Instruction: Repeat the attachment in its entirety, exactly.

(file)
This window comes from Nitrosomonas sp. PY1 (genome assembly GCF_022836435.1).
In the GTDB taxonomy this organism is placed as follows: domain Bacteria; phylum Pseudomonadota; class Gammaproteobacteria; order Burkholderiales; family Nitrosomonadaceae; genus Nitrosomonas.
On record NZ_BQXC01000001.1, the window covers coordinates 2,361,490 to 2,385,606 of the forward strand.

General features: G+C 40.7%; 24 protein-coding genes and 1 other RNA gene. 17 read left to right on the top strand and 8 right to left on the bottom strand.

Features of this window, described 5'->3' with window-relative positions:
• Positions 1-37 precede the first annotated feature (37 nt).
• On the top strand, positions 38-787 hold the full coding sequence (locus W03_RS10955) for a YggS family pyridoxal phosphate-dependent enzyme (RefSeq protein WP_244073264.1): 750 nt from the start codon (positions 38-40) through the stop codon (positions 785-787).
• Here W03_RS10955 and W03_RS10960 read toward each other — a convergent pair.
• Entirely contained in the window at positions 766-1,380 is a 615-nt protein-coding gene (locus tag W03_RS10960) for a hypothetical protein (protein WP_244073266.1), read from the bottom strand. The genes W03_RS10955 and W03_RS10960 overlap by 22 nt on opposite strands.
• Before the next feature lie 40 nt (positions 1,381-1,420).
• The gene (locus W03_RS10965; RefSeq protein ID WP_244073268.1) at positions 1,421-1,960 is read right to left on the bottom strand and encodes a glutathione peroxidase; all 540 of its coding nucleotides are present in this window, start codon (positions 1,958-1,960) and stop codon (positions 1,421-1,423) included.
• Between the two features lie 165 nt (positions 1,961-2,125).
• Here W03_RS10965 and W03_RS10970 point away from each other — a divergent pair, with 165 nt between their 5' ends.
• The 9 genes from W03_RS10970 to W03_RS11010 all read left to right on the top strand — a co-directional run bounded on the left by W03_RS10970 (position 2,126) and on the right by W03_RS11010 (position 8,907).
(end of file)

This window comes from Nitrosomonas sp. PY1 (genome assembly GCF_022836435.1).
In the GTDB taxonomy this organism is placed as follows: domain Bacteria; phylum Pseudomonadota; class Gammaproteobacteria; order Burkholderiales; family Nitrosomonadaceae; genus Nitrosomonas.
On record NZ_BQXC01000001.1, the window covers coordinates 2,361,490 to 2,385,606 of the forward strand.

General features: G+C 40.7%; 24 protein-coding genes and 1 other RNA gene. 17 read left to right on the top strand and 8 right to left on the bottom strand.

Features of this window, described 5'->3' with window-relative positions:
• Positions 1-37 precede the first annotated feature (37 nt).
• On the top strand, positions 38-787 hold the full coding sequence (locus W03_RS10955) for a YggS family pyridoxal phosphate-dependent enzyme (RefSeq protein WP_244073264.1): 750 nt from the start codon (positions 38-40) through the stop codon (positions 785-787).
• Here W03_RS10955 and W03_RS10960 read toward each other — a convergent pair.
• Entirely contained in the window at positions 766-1,380 is a 615-nt protein-coding gene (locus tag W03_RS10960) for a hypothetical protein (protein WP_244073266.1), read from the bottom strand. The genes W03_RS10955 and W03_RS10960 overlap by 22 nt on opposite strands.
• Before the next feature lie 40 nt (positions 1,381-1,420).
• The gene (locus W03_RS10965; RefSeq protein ID WP_244073268.1) at positions 1,421-1,960 is read right to left on the bottom strand and encodes a glutathione peroxidase; all 540 of its coding nucleotides are present in this window, start codon (positions 1,958-1,960) and stop codon (positions 1,421-1,423) included.
• Between the two features lie 165 nt (positions 1,961-2,125).
• Here W03_RS10965 and W03_RS10970 point away from each other — a divergent pair, with 165 nt between their 5' ends.
• The 9 genes from W03_RS10970 to W03_RS11010 all read left to right on the top strand — a co-directional run bounded on the left by W03_RS10970 (position 2,126) and on the right by W03_RS11010 (position 8,907).